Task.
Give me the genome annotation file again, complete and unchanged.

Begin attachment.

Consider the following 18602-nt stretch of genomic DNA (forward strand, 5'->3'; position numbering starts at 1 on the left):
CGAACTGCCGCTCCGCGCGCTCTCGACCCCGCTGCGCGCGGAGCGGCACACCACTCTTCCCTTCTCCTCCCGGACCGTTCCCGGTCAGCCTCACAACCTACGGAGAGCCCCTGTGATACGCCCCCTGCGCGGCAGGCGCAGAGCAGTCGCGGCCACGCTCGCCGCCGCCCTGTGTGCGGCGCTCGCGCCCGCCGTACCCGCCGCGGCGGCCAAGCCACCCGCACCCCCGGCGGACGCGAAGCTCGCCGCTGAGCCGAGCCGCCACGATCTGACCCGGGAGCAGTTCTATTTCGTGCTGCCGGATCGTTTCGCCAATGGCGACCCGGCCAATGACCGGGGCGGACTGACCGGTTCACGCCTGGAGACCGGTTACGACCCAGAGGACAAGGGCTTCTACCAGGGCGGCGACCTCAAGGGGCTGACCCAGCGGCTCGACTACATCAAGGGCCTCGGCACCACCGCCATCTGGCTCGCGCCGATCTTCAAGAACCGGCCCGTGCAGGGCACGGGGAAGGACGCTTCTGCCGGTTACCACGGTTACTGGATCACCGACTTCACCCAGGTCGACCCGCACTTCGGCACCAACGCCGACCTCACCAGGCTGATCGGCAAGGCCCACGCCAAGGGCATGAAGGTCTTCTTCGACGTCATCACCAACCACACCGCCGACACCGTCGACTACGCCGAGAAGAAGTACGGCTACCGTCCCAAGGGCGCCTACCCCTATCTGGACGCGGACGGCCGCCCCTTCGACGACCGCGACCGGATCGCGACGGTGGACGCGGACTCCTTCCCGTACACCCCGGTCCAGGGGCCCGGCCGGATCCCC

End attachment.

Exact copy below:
Consider the following 18602-nt stretch of genomic DNA (forward strand, 5'->3'; position numbering starts at 1 on the left):
CGAACTGCCGCTCCGCGCGCTCTCGACCCCGCTGCGCGCGGAGCGGCACACCACTCTTCCCTTCTCCTCCCGGACCGTTCCCGGTCAGCCTCACAACCTACGGAGAGCCCCTGTGATACGCCCCCTGCGCGGCAGGCGCAGAGCAGTCGCGGCCACGCTCGCCGCCGCCCTGTGTGCGGCGCTCGCGCCCGCCGTACCCGCCGCGGCGGCCAAGCCACCCGCACCCCCGGCGGACGCGAAGCTCGCCGCTGAGCCGAGCCGCCACGATCTGACCCGGGAGCAGTTCTATTTCGTGCTGCCGGATCGTTTCGCCAATGGCGACCCGGCCAATGACCGGGGCGGACTGACCGGTTCACGCCTGGAGACCGGTTACGACCCAGAGGACAAGGGCTTCTACCAGGGCGGCGACCTCAAGGGGCTGACCCAGCGGCTCGACTACATCAAGGGCCTCGGCACCACCGCCATCTGGCTCGCGCCGATCTTCAAGAACCGGCCCGTGCAGGGCACGGGGAAGGACGCTTCTGCCGGTTACCACGGTTACTGGATCACCGACTTCACCCAGGTCGACCCGCACTTCGGCACCAACGCCGACCTCACCAGGCTGATCGGCAAGGCCCACGCCAAGGGCATGAAGGTCTTCTTCGACGTCATCACCAACCACACCGCCGACACCGTCGACTACGCCGAGAAGAAGTACGGCTACCGTCCCAAGGGCGCCTACCCCTATCTGGACGCGGACGGCCGCCCCTTCGACGACCGCGACCGGATCGCGACGGTGGACGCGGACTCCTTCCCGTACACCCCGGTCCAGGGGCCCGGCCGGATCCCC